I keep reading of USAMO as a hook for Caltech. How much so? It seems to me, just qualifying isnt enough. 500 kids did that last year! How about being invited to MOP (twice)? Or getting honorable mention?
Is this a hook for a sufficiently stong application?
USAMO invitation can serve as an important confirmation of math talent in an otherwise strong application. MOP is certainly more of a "wow", but 500 kids in the whole country isn't a lot either... so I would say USAMO is a pretty strong hook to get an application noticed, assuming it has no obvious weaknesses.
Blue MOP was my son's hook, and he was accepted by Caltech EA, Cornell, and CMU, but rejected by MIT, Stanford and Duke. I'm not convinced he would have gotten in Caltech without MOP. All depends on what you consider a "sufficiently strong application" or "obvious weaknesses". Judge for yourself: EA Decisions thread
The USAMO has expanded quite a bit. The Art Of Problem Solving Foundation funded an expansion from 250-500.
MOP is divided into three groups. Red MOP are the top 25-30 9th graders.
Black MOP are the winners (and often some of the Honorably Mention) they are eligible to make it to the IMO. Blue MOP are the high scorers (not seniors), who are not winners.
They are seperated into different classes. This year, Black MOP was only 7 kids- the 6 going to the IMO plus the alternate.
500 make it total, but probably less than 150 people PER graduating class
so making USAMO is pretty good especially if you made it multiple times
i have people from my school that made it since 8th grade ( couple red moppers and 1 black that got kicked down to blue, but still really smart!)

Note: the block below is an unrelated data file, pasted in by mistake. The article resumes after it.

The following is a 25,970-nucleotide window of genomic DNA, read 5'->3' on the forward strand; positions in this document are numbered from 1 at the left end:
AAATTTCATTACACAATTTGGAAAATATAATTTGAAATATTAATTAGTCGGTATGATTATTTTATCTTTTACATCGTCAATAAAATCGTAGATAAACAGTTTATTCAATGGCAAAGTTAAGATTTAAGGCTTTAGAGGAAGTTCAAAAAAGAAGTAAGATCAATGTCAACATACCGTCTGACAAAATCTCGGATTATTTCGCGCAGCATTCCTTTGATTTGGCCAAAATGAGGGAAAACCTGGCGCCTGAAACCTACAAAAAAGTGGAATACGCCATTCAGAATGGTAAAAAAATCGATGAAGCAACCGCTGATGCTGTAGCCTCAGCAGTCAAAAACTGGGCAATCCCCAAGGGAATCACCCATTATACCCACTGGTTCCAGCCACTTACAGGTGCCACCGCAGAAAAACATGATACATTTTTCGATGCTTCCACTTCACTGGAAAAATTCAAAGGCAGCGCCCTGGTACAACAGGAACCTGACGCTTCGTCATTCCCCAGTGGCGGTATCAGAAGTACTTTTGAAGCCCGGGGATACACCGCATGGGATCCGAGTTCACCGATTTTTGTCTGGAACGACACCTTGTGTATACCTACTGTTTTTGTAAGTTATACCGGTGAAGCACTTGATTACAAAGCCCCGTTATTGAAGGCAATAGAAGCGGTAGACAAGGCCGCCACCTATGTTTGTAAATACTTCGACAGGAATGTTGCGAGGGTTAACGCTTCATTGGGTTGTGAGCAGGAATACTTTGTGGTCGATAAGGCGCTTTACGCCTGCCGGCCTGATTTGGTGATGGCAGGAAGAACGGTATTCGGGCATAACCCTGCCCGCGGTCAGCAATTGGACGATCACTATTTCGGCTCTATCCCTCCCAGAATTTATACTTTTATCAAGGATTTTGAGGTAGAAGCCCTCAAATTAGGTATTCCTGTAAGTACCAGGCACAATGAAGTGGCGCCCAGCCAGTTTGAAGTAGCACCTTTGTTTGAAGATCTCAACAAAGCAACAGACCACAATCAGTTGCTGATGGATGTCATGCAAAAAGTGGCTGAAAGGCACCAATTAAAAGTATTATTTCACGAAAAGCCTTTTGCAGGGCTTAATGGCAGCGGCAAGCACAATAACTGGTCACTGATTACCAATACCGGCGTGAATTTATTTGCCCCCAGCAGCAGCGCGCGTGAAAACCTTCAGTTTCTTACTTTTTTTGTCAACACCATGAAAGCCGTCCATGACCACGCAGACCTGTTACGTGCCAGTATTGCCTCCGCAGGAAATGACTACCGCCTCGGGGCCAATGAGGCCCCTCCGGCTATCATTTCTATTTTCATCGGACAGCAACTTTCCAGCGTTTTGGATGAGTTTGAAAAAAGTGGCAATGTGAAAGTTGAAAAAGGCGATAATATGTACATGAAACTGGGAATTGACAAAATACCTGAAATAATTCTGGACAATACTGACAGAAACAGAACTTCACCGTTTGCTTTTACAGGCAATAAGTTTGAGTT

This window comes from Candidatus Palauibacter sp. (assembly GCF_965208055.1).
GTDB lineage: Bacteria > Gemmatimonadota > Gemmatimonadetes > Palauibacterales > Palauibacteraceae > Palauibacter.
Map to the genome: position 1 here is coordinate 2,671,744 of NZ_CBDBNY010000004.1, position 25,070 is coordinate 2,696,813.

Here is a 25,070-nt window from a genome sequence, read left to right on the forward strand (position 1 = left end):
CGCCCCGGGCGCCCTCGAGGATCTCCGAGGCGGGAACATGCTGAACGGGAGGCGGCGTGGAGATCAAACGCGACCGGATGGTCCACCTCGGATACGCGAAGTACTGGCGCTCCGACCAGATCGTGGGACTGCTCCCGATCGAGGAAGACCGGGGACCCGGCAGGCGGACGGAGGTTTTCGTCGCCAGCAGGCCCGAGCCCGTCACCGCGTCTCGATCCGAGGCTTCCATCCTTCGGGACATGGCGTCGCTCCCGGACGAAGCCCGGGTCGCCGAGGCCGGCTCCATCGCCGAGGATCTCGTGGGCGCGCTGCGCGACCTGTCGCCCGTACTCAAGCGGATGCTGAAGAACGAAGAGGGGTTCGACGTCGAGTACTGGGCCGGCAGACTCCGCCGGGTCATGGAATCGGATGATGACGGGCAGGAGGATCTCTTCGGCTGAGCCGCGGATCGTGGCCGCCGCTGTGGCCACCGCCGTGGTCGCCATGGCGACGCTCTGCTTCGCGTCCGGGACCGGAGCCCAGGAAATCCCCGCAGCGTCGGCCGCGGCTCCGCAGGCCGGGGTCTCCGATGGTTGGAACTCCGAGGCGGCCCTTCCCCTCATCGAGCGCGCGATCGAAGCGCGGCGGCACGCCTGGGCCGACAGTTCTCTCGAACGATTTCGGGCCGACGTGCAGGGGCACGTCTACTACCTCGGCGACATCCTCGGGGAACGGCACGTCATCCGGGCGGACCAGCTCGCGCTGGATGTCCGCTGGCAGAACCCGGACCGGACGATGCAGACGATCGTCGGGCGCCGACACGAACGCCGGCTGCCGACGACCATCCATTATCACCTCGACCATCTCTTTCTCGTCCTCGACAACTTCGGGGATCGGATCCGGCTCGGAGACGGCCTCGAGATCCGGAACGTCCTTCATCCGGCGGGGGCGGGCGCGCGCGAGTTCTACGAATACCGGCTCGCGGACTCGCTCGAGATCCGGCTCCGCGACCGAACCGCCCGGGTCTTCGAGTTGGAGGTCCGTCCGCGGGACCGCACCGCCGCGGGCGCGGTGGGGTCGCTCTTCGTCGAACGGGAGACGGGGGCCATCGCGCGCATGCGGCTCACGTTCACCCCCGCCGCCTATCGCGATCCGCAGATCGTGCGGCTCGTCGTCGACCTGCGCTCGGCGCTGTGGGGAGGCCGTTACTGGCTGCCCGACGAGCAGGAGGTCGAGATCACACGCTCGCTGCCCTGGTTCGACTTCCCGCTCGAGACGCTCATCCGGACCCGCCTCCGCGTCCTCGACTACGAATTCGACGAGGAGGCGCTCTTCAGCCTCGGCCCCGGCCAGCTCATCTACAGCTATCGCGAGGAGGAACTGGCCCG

i only got to AIME since 8th grade...and too stupid to make USAMO T_T
I think there are probably 300 since some qualified once in maybe 9th or 10th etc. per graduating class. I'm surprised that Prological's son got rejected from MIT and especially Duke. I think a major reason might be his low SAT writing score.
A friend of mine was the Clay Olympiad scholar for two years (USAMO winner both years, but never made the team) but was rejected by MIT and Princeton. He went to Harvard so it was ok, but you can't really predict these things...
Yeah, happyentropy is right. I would say, relatedly, that Caltech's admissions office is much more predictable than, say, MIT's or Princeton's. If you win the USAMO, or even do well there several years in a row, you are close to guaranteed (barring serious problems) to be admitted at Caltech. I don't view that as a bad thing at all. Sure, people worry more about the schools with more fickle outcomes, but there are very few good reasons for admitting the average student who is at Princeton or MIT while rejecting someone who was a USAMO winner. I think in striving for "interesting" or "balanced" admissions, some of these schools just forget about common sense.